We collected responses from researchers who are involved in all different models of clinical research, including academic, commercial & contract-organisation-led, and pharmaceutical, biotechnology, medical devices and complex intervention categories of research, with the aim to produce a detailed and representative picture of how all types of clinical research are managed across the UK. We hope that our research will provide a better understanding of the challenges of clinical research in the UK and what kinds of management and organisation support success. This study provides much needed practitioner and policy advice on the challenges of trials management. From the findings, we plan to produce practically useful reports for Clinical Research Directors/Managers, focal Professional Associations such as the NIHR-CRN, ABPI and ICR, and UK Policy Makers on the status of the UK clinical research base, which will be available later this year.
 
Research Question
What are the key the challenges posed by different approaches to the management and organization of clinical trials for key stakeholders involved and how might these challenges be overcome?
 
Synopsis
This research responds to growing concerns expressed by UK scientists, clinicians and industrialists about the ‘translational gap’ between basic scientific discovery and innovations that will directly benefit patients, and about the decline of the UK’s clinical research base. Improving the efficiency and effectiveness of clinical trials is central to closing this translational gap. The management of clinical trials entails complex networks of relationships, often operating on a global basis, and increasingly involving large clinical research organizations and/or other service providers. This research provides the first extensive, systematic study and mapping of the different approaches to managing and organizing clinical trials in the UK context and the challenges these pose for key stakeholders involved, including industry, innovating scientists and clinicians, and the NHS.
 
Aims
To identify the key social, organizational and managerial factors that influence clinical trials with a view to improving the clinical research process. Specific objectives are to:
 
  1. Map alternative models of clinical research and identify the key challenges they generate.
     
  2. Identify barriers and enablers to clinical trials management in the UK clinical research sector.
     
  3. Identify the macro economic and policy drivers of the move toward outsourcing of clinical trials and consider the implications of this for clinical trials management.
     
  4. Develop new theory on ‘networked innovation’, focusing on clinical research as an exemplar.
     
  5. Produce practically useful reports/briefings for UK Policy Makers, Clinical Research Directors/Managers and focal Professional Associations on the status of the UK clinical research base, focusing on requirements for the successful management and organization of clinical trials in the face of medium term economic, regulatory and policy constraints.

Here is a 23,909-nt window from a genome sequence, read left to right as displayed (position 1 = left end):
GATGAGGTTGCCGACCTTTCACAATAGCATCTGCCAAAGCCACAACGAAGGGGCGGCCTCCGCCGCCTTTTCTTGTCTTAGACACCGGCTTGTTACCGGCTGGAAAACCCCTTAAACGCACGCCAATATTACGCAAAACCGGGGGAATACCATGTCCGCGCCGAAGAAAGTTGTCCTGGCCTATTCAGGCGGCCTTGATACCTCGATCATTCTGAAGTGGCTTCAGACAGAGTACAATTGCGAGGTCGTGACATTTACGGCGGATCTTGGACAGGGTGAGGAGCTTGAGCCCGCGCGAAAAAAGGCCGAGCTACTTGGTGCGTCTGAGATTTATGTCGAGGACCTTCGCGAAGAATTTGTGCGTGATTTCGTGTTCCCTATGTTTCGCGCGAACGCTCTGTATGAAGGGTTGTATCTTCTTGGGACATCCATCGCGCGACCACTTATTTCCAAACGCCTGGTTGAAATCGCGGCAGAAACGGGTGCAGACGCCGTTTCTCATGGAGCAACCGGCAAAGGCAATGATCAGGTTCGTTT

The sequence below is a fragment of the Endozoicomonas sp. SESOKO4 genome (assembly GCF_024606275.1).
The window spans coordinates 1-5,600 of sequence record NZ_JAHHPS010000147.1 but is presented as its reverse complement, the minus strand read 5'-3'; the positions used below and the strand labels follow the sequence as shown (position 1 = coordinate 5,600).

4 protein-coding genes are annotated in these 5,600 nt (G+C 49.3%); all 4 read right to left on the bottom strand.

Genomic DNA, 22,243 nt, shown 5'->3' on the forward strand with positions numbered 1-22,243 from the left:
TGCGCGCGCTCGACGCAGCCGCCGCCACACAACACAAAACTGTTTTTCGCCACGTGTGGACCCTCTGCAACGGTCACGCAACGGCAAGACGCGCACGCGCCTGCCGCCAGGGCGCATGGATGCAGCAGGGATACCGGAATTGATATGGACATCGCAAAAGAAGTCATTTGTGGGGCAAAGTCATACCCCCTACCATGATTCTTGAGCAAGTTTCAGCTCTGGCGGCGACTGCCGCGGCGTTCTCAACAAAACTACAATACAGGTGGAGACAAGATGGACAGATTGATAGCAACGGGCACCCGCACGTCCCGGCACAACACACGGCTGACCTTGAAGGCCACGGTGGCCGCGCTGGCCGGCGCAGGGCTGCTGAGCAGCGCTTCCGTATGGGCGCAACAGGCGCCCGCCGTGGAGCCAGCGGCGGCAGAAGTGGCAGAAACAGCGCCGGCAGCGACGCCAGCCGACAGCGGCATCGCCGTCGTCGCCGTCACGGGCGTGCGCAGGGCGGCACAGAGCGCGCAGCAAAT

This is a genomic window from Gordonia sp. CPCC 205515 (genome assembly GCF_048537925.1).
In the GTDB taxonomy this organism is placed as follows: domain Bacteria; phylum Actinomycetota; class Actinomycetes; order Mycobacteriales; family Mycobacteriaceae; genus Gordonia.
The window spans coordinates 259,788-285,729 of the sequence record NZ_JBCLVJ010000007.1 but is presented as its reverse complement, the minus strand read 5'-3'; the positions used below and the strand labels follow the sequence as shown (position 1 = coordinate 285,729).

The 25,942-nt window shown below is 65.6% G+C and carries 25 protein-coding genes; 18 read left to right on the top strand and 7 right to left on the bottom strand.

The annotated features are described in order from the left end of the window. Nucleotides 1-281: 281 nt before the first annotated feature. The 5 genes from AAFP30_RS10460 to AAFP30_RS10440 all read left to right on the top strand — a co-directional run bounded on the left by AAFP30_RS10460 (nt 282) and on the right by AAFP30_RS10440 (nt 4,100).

Expected Outcomes
  1. A final report will focus on mapping approaches to clinical trials organization, the challenges these pose for management and the impact of shifts in the policy/economic context for clinical trials management. This will be widely available to key sponsors - the ICR, WCTU, and ABPI - and disseminated to other hospital and university-based Clinical Trials Units around the UK and the NHSI.
  2. Reports/briefings will be targeted at the DTI, DH and MRC focusing on the challenges of trials management and the impact of macro economic and policy shifts (e.g. global outsourcing of clinical research) in the medium term.
  3. A minimum of 4 academic papers will be developed for submission to top-rated journals.
  4. Survey tools/datasets will be available to academics and industry users subject to agreement.
Benefits to Society
Government, scientists, clinical practitioners and patient groups have expressed growing concern about the decline of the UK’s clinical research base and the gulf between basic research and innovations that directly benefit patients. This ‘translational gap’ “can only be bridged through the successful application of clinical research, testing and evaluating new concepts and interventions at the bedside and in carefully managed clinical trials” (AMR, 2003, p. 7). This project offers unique systematic research on the processes required to manage and organize different kinds of trials, and the impact on clinical trials management of wider structural changes (e.g. global outsourcing to large CROs) and shifts in regulation in the last decade. The research will provide much needed policy advice for the DTI and DH on the challenges of clinical trials management.
 
Benefits to Industry
Clinical trials pose probably the single largest cost (and risk) to R&D in the biomedical industry. Our previous research suggests that many industry and research organizations lack required knowledge in trials management. This research, in collaboration with the Warwick Clinical Trials Unit, the Institute of Clinical Research (ICR) and the Association of the British Pharmaceutical Industry (ABPI), will provide managers with a better understanding of how and why trials fail and what kinds of management and organizational processes support success. A report will be distributed to all 5000 UK members of the ICR and the 75 industry organizations of the ABPI (who collectively research, develop, manufacture and supply more than 80 per cent of the medicines prescribed through the NHS) and to Clinical Trials Units in UK universities and hospitals. A Scientific Advisory Board and a final workshop will engage representatives of these major stakeholder groups.
 
Academic Benefits
‘Networked innovation’ – i.e. innovation that occurs through ongoing negotiated relationships, which do not rely primarily on either market or hierarchical mechanisms of control – is a primary feature of the ‘knowledge economy’ and major area of academic debate. Using clinical research as an exemplar, and drawing from extensive research experience in IKON, this research will further theory on networked innovation processes in the particular context of healthcare innovation so supporting the WIMRC’s intellectual agenda on ‘lean healthcare’.
 

 

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Project Team:

Jacky Swan
Maxine Robertson
Sarah Evans
 
Download the project information sheet (PDF Document)
Download the final report (PDF Document)
Download the Summary of Findings report (PDF Document)